Pull, push and kill cabbage root flies
Cabbage root flies can devastate fields of cabbage and broccoli. But a clever defence has been developed using fungi, Chinese cabbage and clover.
Cabbage root flies lay their eggs on cabbage plants. This is unsettling for farmers and backyard gardeners, because the fly does heavy damage to broccoli, cauliflower, rutabagas and various types of cabbage.
Adult flies lay their eggs by the cabbage roots and when they mature as maggots they eat their way through and destroy the plant. Cabbage root flies are found throughout Norway in vegetable beds and larger fields.
Ingeborg Klingen is a researcher at the Plant Health and Plant Protection Division of Bioforsk, the Norwegian Institute for Agricultural and Environmental Research. Bioforsk scientists operate on a broad front to find new methods for fighting pests. Their research focuses on methods that don't include chemicals and pesticides.
Cabbage root flies have previously been fought with phosphorus compounds, which were banned in Norway in 2008. Now only cabbage seeds can be treated with chemicals, otherwise there are no legal chemical pesticides that can kill the flies or their voracious offspring − cabbage maggots.
So researchers and farmers are struggling to find new and effective methods for combatting the flies. Klingen works especially with fungi as a defensive weapon.
Fungi fights flies
Useful fungi are found in nature, either on insects living in the ground or on plants. A fungus can infect and kill insects and mites, thus reducing quantities of pests.
“We’ve developed a method for cabbage root flies we call push, pull and kill,” explains Klingen. “It involves a deliberate use of various plant species to manipulate the flies as well as cultivating a fungus so cabbage root flies lay fewer eggs and more of the flies are killed.”
The fungus Entomopthora muscae is a natural enemy of cabbage root flies. When infected by it they get sick and pass it on to others of their species.
But the fungi aren’t always sufficiently present to wipe out the flies at the right time. Klingen and her colleagues have developed a method to rectify that problem.
“We sought to increase the spread and occurrence of the fungus so that it could effectively exterminate the cabbage root flies,” explains Klingen.
Push, pull and kill
The method is as follows:
First you plant red clover in the bed or field where you cultivate, for instance, broccoli.
The clover confuses the flies – it gets harder for them to find the broccoli, which is their natural medium for egg laying. So the flies are pushed away from the broccoli.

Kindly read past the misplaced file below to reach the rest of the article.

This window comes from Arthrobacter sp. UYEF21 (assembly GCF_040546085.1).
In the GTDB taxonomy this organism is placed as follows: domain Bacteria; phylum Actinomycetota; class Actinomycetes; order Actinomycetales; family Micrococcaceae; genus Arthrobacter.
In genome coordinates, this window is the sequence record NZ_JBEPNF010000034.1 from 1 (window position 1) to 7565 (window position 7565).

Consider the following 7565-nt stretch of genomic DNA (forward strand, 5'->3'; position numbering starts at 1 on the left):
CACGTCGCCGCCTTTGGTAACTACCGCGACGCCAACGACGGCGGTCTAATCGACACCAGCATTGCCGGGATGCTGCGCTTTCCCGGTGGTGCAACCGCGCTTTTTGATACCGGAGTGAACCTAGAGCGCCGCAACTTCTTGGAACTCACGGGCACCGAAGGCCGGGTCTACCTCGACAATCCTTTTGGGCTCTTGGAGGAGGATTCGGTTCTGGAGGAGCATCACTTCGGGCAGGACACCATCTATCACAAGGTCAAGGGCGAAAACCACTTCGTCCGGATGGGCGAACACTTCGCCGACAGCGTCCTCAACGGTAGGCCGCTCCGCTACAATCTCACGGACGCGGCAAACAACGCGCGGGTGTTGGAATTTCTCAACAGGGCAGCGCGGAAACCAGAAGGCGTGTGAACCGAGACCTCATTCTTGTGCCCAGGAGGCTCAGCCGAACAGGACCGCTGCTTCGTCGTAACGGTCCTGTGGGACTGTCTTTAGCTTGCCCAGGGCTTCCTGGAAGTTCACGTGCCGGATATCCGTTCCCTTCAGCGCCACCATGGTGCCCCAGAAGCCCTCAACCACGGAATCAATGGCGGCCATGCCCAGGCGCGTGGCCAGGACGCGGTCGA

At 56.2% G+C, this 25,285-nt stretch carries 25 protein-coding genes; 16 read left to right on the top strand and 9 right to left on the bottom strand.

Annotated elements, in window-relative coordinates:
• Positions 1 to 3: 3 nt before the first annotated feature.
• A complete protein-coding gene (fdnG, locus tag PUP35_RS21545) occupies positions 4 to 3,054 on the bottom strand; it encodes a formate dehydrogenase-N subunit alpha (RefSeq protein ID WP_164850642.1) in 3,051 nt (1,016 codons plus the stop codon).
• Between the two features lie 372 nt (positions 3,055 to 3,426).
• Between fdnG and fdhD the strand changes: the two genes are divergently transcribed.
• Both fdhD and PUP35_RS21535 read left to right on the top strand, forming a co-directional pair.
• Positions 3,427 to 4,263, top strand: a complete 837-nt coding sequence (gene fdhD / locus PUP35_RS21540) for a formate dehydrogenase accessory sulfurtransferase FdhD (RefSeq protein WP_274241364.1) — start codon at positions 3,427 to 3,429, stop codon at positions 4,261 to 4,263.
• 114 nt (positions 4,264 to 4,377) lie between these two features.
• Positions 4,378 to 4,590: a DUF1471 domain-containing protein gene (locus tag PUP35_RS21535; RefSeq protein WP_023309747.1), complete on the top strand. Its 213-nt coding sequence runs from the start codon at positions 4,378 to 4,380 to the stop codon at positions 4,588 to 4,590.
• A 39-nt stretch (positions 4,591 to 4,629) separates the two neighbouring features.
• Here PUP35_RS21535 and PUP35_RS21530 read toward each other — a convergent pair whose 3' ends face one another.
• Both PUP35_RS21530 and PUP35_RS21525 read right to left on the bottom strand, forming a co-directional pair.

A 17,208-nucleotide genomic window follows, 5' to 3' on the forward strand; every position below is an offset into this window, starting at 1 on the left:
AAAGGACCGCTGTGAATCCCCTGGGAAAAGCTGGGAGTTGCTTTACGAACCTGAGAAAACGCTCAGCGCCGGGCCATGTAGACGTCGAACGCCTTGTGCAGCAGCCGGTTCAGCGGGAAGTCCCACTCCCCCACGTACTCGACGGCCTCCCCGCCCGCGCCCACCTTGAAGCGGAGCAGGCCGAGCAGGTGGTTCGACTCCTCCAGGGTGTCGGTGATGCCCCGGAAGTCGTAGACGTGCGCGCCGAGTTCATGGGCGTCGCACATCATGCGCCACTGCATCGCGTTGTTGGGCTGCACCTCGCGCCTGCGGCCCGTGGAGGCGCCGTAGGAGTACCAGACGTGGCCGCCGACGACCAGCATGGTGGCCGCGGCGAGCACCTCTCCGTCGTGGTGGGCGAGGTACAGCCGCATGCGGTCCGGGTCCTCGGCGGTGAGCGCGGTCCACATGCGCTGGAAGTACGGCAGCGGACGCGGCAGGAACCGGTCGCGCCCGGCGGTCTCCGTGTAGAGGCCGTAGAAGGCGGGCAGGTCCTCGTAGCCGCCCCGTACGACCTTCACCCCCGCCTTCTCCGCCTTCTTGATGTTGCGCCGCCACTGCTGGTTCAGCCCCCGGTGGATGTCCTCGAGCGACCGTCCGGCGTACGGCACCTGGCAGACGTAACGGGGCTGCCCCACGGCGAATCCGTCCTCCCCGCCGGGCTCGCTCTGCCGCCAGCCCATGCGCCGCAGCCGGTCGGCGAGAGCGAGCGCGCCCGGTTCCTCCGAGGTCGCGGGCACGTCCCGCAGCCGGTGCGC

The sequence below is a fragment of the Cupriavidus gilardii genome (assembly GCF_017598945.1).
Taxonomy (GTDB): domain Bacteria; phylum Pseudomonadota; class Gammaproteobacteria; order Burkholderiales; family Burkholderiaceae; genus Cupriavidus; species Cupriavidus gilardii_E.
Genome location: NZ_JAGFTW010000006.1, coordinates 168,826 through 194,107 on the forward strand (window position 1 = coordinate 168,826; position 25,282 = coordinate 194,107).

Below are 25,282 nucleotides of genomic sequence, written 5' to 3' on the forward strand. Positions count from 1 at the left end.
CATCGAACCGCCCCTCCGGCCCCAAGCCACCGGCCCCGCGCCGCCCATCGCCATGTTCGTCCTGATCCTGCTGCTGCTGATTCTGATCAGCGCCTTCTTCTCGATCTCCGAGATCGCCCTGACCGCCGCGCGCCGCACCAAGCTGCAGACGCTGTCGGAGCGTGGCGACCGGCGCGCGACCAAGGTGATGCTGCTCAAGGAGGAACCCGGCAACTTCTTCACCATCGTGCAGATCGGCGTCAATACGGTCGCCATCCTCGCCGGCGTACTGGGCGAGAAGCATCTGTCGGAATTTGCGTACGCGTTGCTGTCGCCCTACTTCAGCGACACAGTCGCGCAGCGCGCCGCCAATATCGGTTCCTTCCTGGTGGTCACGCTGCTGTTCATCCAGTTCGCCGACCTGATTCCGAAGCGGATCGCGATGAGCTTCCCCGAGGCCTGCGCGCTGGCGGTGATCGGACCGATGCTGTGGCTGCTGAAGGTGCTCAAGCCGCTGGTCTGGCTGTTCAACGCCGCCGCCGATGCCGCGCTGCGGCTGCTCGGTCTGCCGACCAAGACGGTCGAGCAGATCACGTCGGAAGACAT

Then you plant Chinese cabbage on the edges of the bed as a trap crop. The Chinese cabbage is more attractive than the broccoli, so the flies are attracted or pulled in its direction.
The helpful fungus grows on the Chinese cabbage, and it kills the flies.
The fungus is found naturally on Chinese cabbage but the gardener or farmer can also add some more.
Spiral of death
Because the Chinese cabbage plants become sites where the flies congregate, more eggs are deposited on them. So more of the fungus is spread here and more flies get diseased and die. The epidemic has struck.
You can increase the amount of fungi and escalate and accelerate the epidemic by picking up dead flies and placing them back on the Chinese cabbage.
“But be quick about it if you see a dying fly. The corpses can only contaminate for 24 hours after they die,” says Klingen.
Once you have increased the amount of fungi and initiated this wholesale slaughter, you can lean back and relax during your vacation. The epidemic will rage for weeks according to Klingen.
Sick and healthy flies want the Chinese cabbage
This method has been tested by the researchers at Bioforsk. The results are promising, although Klingen says work is still underway to find the ideal distances between the various plant types.
But amateur and professional cultivators can try this out on their own by looking for flies infected by the fungus and experimenting with different distances from their vegetables to clover and Chinese cabbage.
Klingen and her colleagues have been testing the strategy with fungi, cabbages and dead flies for years. They started with small experiments in acclimatised rooms inside their lab and then started experimenting outdoors.
They studied ways the clover affects the flies, whether the cabbage root flies really preferred to deposit their eggs on Chinese cabbage instead of broccoli, and how the fungus contamination spread.
They were particularly interested in finding out whether the diseased, fungus-infected flies made the same choices as the healthy flies.
The results were clear: both the healthy and the diseased flies preferred Chinese cabbage, especially when the broccoli was sown along with clover.
But what if someone eats this Chinese cabbage, would they be impacted?
“The fungus is only harmful to the flies, not to humans,” says Klingen. But she adds that the Chinese cabbage gets heavily attacked by the cabbage root flies and their maggots so these wouldn’t be very tempting to eat.
That’s easy advice to follow. Who wants to eat Chinese cabbage that has been a furious battleground between fungi and flies?